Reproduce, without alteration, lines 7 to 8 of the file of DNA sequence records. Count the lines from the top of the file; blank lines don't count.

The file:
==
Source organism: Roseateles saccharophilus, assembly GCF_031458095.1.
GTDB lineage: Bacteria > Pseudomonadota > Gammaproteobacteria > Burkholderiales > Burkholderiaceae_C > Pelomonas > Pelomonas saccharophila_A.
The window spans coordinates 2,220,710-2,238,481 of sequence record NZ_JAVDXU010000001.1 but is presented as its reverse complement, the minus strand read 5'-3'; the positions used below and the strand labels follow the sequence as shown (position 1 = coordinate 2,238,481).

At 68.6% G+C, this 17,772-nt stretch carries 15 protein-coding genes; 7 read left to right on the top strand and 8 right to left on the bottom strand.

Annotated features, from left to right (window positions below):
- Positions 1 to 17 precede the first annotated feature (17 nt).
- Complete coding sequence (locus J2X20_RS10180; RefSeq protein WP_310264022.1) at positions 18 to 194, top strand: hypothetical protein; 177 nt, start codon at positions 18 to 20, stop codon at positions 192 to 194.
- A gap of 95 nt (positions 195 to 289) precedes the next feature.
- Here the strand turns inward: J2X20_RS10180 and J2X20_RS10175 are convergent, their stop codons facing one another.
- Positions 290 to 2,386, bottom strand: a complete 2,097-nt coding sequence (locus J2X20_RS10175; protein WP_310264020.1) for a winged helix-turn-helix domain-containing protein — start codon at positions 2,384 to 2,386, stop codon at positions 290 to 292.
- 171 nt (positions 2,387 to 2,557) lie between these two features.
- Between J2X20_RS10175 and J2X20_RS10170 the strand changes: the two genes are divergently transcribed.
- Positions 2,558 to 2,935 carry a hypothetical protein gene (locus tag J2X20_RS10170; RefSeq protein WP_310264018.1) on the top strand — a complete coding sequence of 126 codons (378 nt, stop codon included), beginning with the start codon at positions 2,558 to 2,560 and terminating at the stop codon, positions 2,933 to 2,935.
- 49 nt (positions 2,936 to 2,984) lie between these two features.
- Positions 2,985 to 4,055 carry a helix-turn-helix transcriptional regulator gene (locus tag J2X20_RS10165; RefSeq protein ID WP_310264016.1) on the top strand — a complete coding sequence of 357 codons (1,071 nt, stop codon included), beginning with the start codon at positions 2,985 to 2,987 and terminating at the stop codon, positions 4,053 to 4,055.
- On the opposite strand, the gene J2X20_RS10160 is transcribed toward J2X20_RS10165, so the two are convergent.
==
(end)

- Complete coding sequence (locus J2X20_RS10180; RefSeq protein WP_310264022.1) at positions 18 to 194, top strand: hypothetical protein; 177 nt, start codon at positions 18 to 20, stop codon at positions 192 to 194.
- A gap of 95 nt (positions 195 to 289) precedes the next feature.